Tuesday, November 25, 2008

Telstra Submits its NBN Proposal but Sees Regulatory Uncertainty

Telstra formally submitted its proposal to build an open access National Broadband Network (NBN) capable of delivering high-speed access to up to 90 per cent of Australians. Key elements of the proposal include:

  • Telstra would invest up to $5 billion of its own capital.

  • The Government would provide $4.7 billion in the form of a concessional loan.

  • Up to 90 percent of the population would be covered.

  • The network will be capable of providing downlink speeds between 25 Mbps and 50 Mbps in 65 percent to 75 percent of the footprint, with downlink speeds of between 12 Mbps and 20 Mbps in the remainder of the footprint.

  • The network would be designed to be upgradeable.

  • A wide range of services including IP telephony, high-speed internet, IPTV, video-conferencing and telemedicine would be supported.

  • A $29.95 per month entry level 1Mbps retail broadband pricing plan (four times faster than the existing plan at the same price) for customers with a Telstra fixed line telephone service would be available.


The NBN, which is essentially an upgrade of Telstra's fixed network, is described as one of the largest infrastructure projects ever undertaken in Australia. It will be the world's largest fiber to the node networks in geographic terms, requiring some 4000 staff throughout the life of the project. Telstra said it is ready to begin the rollout as soon as possible across multiple locations in metropolitan and regional Australia. The company claims its rollout could be completed far quicker than any alternative.


Telstra also noted that the financial climate has changed dramatically since the RFP was issued in April, fundamentally altering assumptions on which earlier business cases were built. On this note, Telstra expressed concern over the lack of clarity around possible further separation of network elements. Telstra stated that such a separation would be extremely damaging for Telstra's shareholders, customers and the Australian telecommunications industry. Simply put, Telstra claims that with separation, the NBN simply cannot and will not be built, "There is no business case. The economics don't work. A separated network would be impossible to build or to maintain." Due to these uncertainties, Telstra has decided not to put forward a more fully detailed bid at this time.In early September, Stephen Conroy, Australia's Minister for Broadband, Communications and the Digital Economy, set 26-November-2008 as the closing date for the submission of National Broadband Network proposals.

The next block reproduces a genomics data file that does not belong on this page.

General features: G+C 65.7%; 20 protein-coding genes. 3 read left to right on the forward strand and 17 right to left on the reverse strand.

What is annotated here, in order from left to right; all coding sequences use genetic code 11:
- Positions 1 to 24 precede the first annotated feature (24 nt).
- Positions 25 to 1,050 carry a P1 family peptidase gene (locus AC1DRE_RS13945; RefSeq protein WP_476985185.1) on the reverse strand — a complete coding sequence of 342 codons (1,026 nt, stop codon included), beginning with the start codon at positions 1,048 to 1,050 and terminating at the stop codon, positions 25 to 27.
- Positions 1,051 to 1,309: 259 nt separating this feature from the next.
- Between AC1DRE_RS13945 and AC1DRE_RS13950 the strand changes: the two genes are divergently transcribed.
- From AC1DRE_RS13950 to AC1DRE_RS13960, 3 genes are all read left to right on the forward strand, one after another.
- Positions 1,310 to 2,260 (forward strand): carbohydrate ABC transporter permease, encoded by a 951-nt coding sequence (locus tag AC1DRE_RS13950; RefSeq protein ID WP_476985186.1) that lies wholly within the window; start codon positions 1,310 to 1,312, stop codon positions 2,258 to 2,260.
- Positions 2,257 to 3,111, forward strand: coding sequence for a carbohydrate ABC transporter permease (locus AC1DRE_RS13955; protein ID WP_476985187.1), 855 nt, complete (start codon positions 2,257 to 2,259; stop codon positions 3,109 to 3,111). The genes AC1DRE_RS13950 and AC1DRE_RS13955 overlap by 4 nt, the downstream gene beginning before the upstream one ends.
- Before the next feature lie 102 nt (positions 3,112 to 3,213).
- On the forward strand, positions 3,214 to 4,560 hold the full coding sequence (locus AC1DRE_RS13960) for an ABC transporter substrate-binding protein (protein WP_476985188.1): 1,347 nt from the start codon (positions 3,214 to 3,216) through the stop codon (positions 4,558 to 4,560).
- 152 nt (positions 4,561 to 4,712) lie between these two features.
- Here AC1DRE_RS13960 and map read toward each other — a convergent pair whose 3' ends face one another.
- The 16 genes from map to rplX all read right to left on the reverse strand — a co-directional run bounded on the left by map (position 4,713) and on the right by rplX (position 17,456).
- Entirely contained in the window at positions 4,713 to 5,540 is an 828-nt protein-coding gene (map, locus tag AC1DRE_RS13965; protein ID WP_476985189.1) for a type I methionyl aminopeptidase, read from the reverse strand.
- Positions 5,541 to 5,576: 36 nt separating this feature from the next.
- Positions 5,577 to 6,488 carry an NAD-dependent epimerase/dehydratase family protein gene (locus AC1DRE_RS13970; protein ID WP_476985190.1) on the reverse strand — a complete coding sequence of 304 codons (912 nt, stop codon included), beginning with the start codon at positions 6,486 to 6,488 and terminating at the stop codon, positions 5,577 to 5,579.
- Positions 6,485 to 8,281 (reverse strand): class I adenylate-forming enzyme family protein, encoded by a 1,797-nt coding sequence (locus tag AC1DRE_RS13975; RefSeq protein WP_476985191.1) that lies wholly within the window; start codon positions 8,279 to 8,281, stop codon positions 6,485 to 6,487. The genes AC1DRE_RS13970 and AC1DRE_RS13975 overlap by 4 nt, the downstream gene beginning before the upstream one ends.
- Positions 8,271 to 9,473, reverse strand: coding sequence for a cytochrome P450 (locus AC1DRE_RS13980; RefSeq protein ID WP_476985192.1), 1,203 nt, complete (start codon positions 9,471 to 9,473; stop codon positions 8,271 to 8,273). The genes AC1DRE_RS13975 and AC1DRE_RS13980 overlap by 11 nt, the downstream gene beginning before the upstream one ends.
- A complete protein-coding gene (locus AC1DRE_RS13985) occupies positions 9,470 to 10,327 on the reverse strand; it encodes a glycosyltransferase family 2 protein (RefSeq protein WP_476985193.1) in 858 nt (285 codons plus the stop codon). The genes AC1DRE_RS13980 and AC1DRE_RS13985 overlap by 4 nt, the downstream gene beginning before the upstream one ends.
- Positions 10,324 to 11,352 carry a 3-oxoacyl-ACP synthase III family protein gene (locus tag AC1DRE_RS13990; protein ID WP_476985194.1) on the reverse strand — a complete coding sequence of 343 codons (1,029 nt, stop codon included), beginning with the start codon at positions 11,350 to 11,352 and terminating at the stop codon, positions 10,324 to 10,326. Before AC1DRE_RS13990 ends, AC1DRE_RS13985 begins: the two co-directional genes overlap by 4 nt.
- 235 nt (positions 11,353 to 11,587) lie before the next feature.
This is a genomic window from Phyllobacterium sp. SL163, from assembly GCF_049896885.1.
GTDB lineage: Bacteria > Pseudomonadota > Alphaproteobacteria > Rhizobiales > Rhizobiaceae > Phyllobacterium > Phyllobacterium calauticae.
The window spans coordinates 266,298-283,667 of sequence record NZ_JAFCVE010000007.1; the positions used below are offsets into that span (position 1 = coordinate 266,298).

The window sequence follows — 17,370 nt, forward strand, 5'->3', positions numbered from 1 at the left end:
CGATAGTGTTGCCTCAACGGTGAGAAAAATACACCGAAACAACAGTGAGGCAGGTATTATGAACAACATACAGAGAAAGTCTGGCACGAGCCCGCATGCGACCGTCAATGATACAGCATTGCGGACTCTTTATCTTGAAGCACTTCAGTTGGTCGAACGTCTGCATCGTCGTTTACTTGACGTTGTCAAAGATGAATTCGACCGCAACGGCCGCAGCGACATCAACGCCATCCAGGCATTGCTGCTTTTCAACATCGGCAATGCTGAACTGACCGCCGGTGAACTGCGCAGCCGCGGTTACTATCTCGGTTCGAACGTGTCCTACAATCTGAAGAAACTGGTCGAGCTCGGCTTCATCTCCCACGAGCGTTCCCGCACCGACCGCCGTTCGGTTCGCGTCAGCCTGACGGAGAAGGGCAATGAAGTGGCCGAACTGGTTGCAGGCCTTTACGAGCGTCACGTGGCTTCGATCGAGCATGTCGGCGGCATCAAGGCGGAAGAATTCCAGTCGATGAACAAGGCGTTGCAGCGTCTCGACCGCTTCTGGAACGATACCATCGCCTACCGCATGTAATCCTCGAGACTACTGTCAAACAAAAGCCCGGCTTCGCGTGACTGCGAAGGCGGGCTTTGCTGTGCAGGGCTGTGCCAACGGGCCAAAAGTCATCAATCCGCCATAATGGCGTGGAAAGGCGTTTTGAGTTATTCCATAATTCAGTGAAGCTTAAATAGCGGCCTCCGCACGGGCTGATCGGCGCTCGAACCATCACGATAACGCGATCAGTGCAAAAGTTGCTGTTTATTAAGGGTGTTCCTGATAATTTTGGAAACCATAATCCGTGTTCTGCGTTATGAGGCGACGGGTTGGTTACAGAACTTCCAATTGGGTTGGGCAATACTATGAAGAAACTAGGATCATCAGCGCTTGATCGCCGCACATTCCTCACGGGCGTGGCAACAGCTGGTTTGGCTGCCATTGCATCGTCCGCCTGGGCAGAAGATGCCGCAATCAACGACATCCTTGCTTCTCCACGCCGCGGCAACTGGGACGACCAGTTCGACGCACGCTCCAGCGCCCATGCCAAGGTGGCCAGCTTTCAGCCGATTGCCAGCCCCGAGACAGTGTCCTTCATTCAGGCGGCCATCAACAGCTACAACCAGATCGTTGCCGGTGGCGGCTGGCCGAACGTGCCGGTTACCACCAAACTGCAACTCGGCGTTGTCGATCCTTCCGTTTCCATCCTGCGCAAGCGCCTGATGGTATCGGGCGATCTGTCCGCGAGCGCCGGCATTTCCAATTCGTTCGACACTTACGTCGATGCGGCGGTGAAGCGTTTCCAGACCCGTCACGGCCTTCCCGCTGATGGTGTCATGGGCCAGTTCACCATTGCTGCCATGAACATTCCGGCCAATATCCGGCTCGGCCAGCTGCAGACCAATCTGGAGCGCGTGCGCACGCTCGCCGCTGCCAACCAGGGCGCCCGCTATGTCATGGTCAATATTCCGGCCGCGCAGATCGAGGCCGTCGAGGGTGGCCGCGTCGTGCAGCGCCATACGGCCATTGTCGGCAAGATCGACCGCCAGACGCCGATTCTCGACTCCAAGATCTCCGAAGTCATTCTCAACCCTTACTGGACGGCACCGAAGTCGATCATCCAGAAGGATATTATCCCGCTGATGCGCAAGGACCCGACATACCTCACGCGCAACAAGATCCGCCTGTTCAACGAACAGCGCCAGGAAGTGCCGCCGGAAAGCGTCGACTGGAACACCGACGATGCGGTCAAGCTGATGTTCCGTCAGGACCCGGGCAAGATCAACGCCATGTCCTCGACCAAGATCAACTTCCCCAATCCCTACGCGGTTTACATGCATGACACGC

The Government issued its Request for Proposals for the National Broadband Network on 11-April-2008. The closing time has been amended to account for time taken by the Government to necessarily work with carriers to ensure that proponents have access to information about existing networks and time to consider it. The intention is that this will help them prepare robust, competitive proposals.


Key provisions of this RFP issued in April include the ability to:

  • deliver minimum download speeds of 12 Mbps to 98% of Australian homes and businesses;


  • have the network rolled out and made operational progressively over five years using fibre-to-the-node or fibre-to-the-premises technology;


  • support high quality voice, data and video services including symmetric applications such as high-definition video-conferencing;


  • earn the Commonwealth a return on its investment;


  • facilitate competition in the telecommunications sector through open access arrangements that allow all service providers access to the network on equivalent terms; and


  • enable uniform and affordable retail prices to consumers, no matter where they live.

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